Realize that what you are saying about just making a decision to focus on ourselves seems like an automatic answer and obvious one, it will not always be that easy...parts of the relationship are emnbedded and recovery requires working on them and guiding ourselves as we make sense of what we have been through.  Guiding ourselves to a better life where we are able to set boundaries and know what good for ourselves.

I sure am glad you are doing well and if anything please see my post as wanting to help you with your process as I think you will have some tough days like we all do.  And when you have one of those bad days, it will be ok to rethink or bring up the past, if it helps you move forward.
Logged
thomaso61
********
Offline Offline

Gender: Male
What is your sexual orientation: Straight
Relationship status: divorced twice
Posts: 1485



« Reply #3 on: February 15, 2007, 10:00:14 PM »

We are all human and all have our own weaknesses and fallabilities(spelling?). After my relationship ended with my BPDwife, I sought therapy. As a matter of fact, I am setting an appointment to see her for the 6th time. I asked her to give me my diagnosis. She said I suffered from grief, situational depression, etc...I had a nervous breakdown. I have never been through anything like that. I blame it on trying to make heads or tails of a totally insane relationship and not even knowing I was dealing with a form of insanity. Bizarre...isn't it?  

Personally, I believe we all have a moral compass and what we think could or should be an ideal type of relationship. However, what's normal, right? I just know for me there was lack of two way emotional exchange with my BPDwife. Now that I'm out I see just how very one sided it truly was. That is not normal. Relationships are not a one way street where one partner constantly gives and gives and gives. Sure, we all have our issues, no one is perfect. Otherwise, we might qualify for sainthood. We're human and prone to the "human condition." We all have faults.

When your with a BPD, trying to make sense of the senseless of what and why certain things transpired in your relationship will keep your mind in a tailspin. I've tried. I still can't quite put my mind around it yet. As more time lapses, it becomes clearer and clearer. Her motives, wants and needs. Her lack of responses to heartfelt emails. Why? The only answer is a form of mental illness.

If you want to call me unstable or crazy, that's fine with me. We're all a little nuts. It's what makes us human.    
Logged
johnfl
*****
Offline Offline

Gender: Male
Posts: 675


« Reply #4 on: February 15, 2007, 10:28:39 PM »

"I still can't quite put my mind around it yet. As more time lapses, it becomes clearer and clearer. Her motives, wants and needs. Her lack of responses to heartfelt emails. Why? The only answer is a form of mental illness.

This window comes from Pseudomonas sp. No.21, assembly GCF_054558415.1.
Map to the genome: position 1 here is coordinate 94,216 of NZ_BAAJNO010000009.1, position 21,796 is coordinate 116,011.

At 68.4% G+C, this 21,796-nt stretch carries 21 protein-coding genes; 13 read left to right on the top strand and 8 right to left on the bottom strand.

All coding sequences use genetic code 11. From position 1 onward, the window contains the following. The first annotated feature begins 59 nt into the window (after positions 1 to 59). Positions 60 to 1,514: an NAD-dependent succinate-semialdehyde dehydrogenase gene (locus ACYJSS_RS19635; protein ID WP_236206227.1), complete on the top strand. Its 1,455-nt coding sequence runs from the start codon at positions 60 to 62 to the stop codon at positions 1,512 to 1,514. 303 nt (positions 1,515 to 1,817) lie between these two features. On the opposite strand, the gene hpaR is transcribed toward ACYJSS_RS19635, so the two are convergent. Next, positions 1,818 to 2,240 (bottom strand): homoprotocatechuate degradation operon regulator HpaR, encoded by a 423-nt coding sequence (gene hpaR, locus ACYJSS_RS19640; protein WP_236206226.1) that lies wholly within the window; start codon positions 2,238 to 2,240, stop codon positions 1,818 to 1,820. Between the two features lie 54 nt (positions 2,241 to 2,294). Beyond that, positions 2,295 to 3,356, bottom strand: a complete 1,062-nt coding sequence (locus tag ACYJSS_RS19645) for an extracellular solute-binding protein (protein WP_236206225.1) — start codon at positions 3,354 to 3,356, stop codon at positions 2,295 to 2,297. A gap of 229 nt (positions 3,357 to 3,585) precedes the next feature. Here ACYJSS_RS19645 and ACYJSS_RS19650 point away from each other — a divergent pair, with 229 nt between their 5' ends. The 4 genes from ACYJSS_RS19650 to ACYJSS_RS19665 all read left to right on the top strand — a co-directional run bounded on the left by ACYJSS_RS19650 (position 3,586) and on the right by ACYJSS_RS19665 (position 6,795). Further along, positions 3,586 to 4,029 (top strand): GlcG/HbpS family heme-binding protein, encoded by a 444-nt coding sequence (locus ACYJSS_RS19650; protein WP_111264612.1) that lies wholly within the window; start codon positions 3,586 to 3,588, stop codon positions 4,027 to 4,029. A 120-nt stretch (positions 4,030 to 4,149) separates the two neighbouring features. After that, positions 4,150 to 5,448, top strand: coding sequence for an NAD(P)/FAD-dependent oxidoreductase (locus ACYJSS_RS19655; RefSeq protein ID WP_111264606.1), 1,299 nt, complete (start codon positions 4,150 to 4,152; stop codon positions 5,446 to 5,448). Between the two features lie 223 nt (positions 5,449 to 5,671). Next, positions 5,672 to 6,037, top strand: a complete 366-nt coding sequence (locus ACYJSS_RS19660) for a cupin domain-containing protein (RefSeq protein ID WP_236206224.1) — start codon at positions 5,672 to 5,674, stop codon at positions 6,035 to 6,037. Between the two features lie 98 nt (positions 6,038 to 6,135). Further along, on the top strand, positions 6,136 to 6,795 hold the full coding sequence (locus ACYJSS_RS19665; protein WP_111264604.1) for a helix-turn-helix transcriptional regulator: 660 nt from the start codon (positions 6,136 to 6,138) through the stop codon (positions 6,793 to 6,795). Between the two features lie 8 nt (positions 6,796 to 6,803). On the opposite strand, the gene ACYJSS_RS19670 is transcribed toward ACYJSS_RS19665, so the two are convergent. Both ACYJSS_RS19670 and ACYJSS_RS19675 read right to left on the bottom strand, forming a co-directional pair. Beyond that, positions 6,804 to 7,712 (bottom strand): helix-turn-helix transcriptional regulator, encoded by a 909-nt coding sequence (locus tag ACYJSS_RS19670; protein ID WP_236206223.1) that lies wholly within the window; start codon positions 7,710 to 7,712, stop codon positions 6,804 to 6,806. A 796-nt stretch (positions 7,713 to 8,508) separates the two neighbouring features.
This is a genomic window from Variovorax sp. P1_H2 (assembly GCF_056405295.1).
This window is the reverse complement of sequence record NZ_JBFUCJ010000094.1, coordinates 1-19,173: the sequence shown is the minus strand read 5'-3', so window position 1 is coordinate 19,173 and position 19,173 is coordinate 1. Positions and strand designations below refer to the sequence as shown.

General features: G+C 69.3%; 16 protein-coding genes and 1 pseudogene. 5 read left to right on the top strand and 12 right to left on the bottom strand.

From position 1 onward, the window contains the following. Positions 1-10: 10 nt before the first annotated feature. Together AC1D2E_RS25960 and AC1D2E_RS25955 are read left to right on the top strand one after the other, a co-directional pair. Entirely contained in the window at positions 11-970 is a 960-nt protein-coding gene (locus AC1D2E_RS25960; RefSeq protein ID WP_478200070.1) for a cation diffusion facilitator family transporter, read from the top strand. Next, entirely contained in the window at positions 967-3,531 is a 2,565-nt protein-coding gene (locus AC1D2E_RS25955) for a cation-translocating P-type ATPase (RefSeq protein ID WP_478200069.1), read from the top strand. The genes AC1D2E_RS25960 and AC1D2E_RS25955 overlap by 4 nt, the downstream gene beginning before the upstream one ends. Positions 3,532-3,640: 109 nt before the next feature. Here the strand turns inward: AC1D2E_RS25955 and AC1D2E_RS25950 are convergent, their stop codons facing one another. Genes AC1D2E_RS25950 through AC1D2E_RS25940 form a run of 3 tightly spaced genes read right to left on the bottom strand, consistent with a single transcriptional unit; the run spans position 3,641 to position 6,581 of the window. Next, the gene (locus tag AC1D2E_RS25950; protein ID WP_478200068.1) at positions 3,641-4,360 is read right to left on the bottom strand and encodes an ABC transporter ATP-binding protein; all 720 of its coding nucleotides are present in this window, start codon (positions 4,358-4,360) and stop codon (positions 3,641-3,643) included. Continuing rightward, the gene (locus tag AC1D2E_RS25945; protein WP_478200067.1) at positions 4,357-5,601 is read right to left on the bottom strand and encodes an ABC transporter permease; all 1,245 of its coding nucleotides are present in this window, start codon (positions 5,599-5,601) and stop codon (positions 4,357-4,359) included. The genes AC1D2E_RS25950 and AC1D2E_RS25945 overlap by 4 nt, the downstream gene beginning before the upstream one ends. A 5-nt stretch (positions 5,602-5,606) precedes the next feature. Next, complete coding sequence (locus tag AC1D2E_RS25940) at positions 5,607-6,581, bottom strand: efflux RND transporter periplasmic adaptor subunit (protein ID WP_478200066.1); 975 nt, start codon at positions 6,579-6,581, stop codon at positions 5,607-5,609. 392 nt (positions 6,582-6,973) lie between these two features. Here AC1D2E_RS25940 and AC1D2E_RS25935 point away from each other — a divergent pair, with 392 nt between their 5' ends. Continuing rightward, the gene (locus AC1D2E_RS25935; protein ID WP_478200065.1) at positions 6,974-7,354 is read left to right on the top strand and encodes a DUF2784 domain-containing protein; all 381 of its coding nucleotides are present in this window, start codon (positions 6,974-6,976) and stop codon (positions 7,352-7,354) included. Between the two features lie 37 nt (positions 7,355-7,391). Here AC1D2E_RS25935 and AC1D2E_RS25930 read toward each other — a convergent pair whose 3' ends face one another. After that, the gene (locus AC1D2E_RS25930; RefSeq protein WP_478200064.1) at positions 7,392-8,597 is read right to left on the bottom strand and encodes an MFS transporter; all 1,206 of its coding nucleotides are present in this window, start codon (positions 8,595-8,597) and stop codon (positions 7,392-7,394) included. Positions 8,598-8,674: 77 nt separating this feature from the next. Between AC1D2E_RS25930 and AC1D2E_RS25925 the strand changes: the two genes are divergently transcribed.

If you want to call me unstable or crazy, that's fine with me. We're all a little nuts. It's what makes us human"

Tom,

I wanted to take a quote from your post and elaborate on it.  As I mentioned b4, I have spent several years in unhealthy relationships...I'd always go back b'c I thought it was just normal or that it was normal for me.  Kind of like when all you know is dysfunctional relationships with woman, just WHAT do you benchmark it against?  Finding bpdfamily and realizing that there was a better way, probably saved me countless hours of pain.  Part of growing really IS making sense of what we were doing and taking a clear look at ourselves.  This isn't self-blaming or pitying; Well, I don't see a lot of that here.  Its sharing experiences with each other, learning from others, seeing how, from those that have been through it, that we feel ok, a little better and learn we do have better options.  To say its confusing is an understatement.  Like the lack of responses to your emails...I recently learned that with a BNPD, they will learn to withhold, that which you seek...hence we give our power to the other side...It shouldn't be about "power" But seeing that for what it is, does allow us to move forward, as you are clearly doing.
Logged
thomaso61
********
Offline Offline

Gender: Male
What is your sexual orientation: Straight
Relationship status: divorced twice
Posts: 1485



« Reply #5 on: February 15, 2007, 10:38:58 PM »

The one huge issue about myself that I've come away with through this entire experience was my desire to fix. I will never try and be a fixer again. I've learned to spot certain red flags when conversing to someone of the opposite sex. If it involves some form of fixing I find myself just keeping my mouth shut!

My "T" said it may stem from being ACOA. (Adult Child of Alcoholics) Being in the medical field doesn't help much either. I fix at work.

Tom 
Logged
Leo
Guest
« Reply #6 on: February 15, 2007, 11:11:52 PM »